Equitable Growth in Conversation: An interview with William Darity Jr.

“I think that the run-up in inequality that we’ve observed in recent years is closely tied to a set of social policies that have produced virtually unlimited capacity to generate extraordinary levels of wealth. … In short, I think we can look directly at a set of policies and, more recently, at the advent of the Great Recession to understand the rise in economic inequality,” says economist William “Sandy” Darity,  the Samuel DuBois Cook Professor of Public Policy at the Sanford School of Public Policy.

Read More From The Washington Center for Equitable Growth

Duke Engineering Dean Discusses Confronting, Overcoming Biases

Duke’s Pratt School of Engineering Dean Ravi Bellamkonda explains why diverse university settings can be an important catalyst in helping society confront and overcome biases. He says we have perceptions of what “other” is – Africa, Asia, gay, straight, etc. “These perceptions are fueled, increasingly, in bubbles in social media and reinforce any bias you have. But there’s no better way to take these on, to actually meet someone (than when you are) at a global university like Duke,” he says.

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For Reparations: A Conversation With William A. Darity Jr.

“I think (the racial distribution of wealth and reparations) are very much connected,” says public policy professor William “Sandy” Darity. “I think that the growing interest on my part in reparations is actually what propelled me to pay closer and closer attention to racial wealth inequality. I certainly think that one of the objectives of a sound reparations program should be closing the racial wealth gap. In fact, I think that’s an important objective.”

Read More on The Next System Project

Cuts To EPA, NIH Budgets Would Hurt Local Economy

President Donald Trump’s proposed federal budget includes cuts to two federal agencies that could make a noticeable dent in the Triangle economy if it wins congressional approval. Dr. Nancy C. Andrews, dean of the School of Medicine, says in a statement she hopes Congress rejects any reduction of NIH funding and funding for other programs critical to people’s health and well-being. “Everywhere you turn, there is clear evidence of the impact of science and biomedical research on human lives,” she says.

Read More in The News & Observer

A Matter of Life and Death

“During the campaign, Donald Trump promised to repeal and replace Obamacare with something “terrific,” something that would cover “everybody.” This new proposal is opposite. In the service of cutting taxes for a few, it will shorten lives for many. America must reject it,” writes Mark Paul, postdoctoral associate at the Samuel DuBois Cook Center on Social Equity, and a colleague.

Read More on Inside Sources

Why So Many Evangelicals Support Trump

“By surrounding himself at his election rallies with flags, songs and people who symbolized American values, candidate Trump evoked a sense of priestly leadership that many found appealing,” writes Donald Woolley, a senior research associate in psychiatry.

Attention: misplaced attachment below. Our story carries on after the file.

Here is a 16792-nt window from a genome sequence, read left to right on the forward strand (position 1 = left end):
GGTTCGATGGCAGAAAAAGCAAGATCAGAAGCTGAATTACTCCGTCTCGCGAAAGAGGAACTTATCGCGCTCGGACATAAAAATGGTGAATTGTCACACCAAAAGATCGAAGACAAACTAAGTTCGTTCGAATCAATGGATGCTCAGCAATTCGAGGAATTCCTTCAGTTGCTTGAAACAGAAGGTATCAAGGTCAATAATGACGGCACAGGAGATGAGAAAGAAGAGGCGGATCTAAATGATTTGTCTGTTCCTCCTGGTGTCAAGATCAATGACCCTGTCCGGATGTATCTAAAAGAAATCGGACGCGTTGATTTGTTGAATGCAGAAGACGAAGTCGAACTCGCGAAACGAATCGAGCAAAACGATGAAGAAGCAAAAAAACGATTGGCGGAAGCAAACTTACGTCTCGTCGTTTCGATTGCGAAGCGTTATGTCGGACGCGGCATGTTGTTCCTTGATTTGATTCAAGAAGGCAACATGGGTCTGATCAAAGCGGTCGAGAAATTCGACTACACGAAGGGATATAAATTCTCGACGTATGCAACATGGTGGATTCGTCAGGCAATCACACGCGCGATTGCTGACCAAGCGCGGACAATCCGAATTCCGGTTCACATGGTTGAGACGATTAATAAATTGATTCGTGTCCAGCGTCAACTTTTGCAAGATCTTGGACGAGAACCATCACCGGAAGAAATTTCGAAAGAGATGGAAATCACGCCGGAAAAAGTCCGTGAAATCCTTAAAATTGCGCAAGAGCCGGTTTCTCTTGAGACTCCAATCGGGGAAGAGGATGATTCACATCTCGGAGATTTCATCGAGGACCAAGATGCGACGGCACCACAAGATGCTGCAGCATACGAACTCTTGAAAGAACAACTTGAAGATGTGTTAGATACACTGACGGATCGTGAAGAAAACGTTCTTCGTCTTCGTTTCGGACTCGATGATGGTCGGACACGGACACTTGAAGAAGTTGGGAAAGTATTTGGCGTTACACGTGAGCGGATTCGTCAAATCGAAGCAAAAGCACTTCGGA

Read More in The Hill

Singling Out Crimes by Illegal Immigrants

President Trump’s speech Tuesday alarmed many observers who say focusing on the misdeeds of a small minority of immigrants will foster a climate of fear and animosity that puts others at risk. “It’s tough to make parallels (with Nazi Germany) when the scapegoat is so different. But the process is the same,” says history professor emeritus Claudia Koonz.

Read More in the Toronto Star

 

The Case for Welcoming Immigrant Families

Research shows Hispanic children in the U.S. worry a lot more than their non-Hispanic peers. Some told researchers they feared their parents would be taken from them and sent away. Given that more than one in four U.S. children live in a family with at least one immigrant parent, associate professor Anna Gassman-Pines argues we should work toward helping parents and their children feel integrated into U.S. society rather than isolated.

Listen to the Policy 360 Podcast

 

A New Challenge to Scope of Second Amendment?

“This case goes a little farther than some in that it holds assault weapons fall outside the Second Amendment. Most other courts have assumed that they fall inside and are still subject to ban,” law professor Joseph Blocher says about a federal appeals court in Maryland upholding a law banning military-style weapons.

Read More in The Christian Science Monitor

DHS Considered National Guard for Immigration Roundups

Historian Gunther Peck says mass deportations would hurt numerous businesses. “Many businesses profit from undocumented workers and would be very hard pressed to replace them. They do work that actual citizens don’t want to do, and they do it for low wages. So, if you were to deport and round up a lot of those hardworking men and women, you would be hurting a lot of American businesses.”

Read More at WRAL

In Corporate Activism, Authenticity is Key

When CEOs speak out on a social or environmental issue, they should stay true to their personal and professional values and not seek simply to strengthen their brand, leaders involved in corporate activism say. “This is a core strategic issue,” says Fuqua School of Business professor Aaron Chatterji. “Every firm is thinking about this now.”

Read More From Fuqua School of Business

Inside CEO, Consumer Activism In Trump Era

Donald Trump represents the ultimate intersection of business and politics, and within that crisscross sits a new type of business activism. Corporate CEOs have been vocal about the president’s action on immigrants and refugees. Aaron Chatterji, associate professor at The Fuqua School of Business, is interviewed about the trend.

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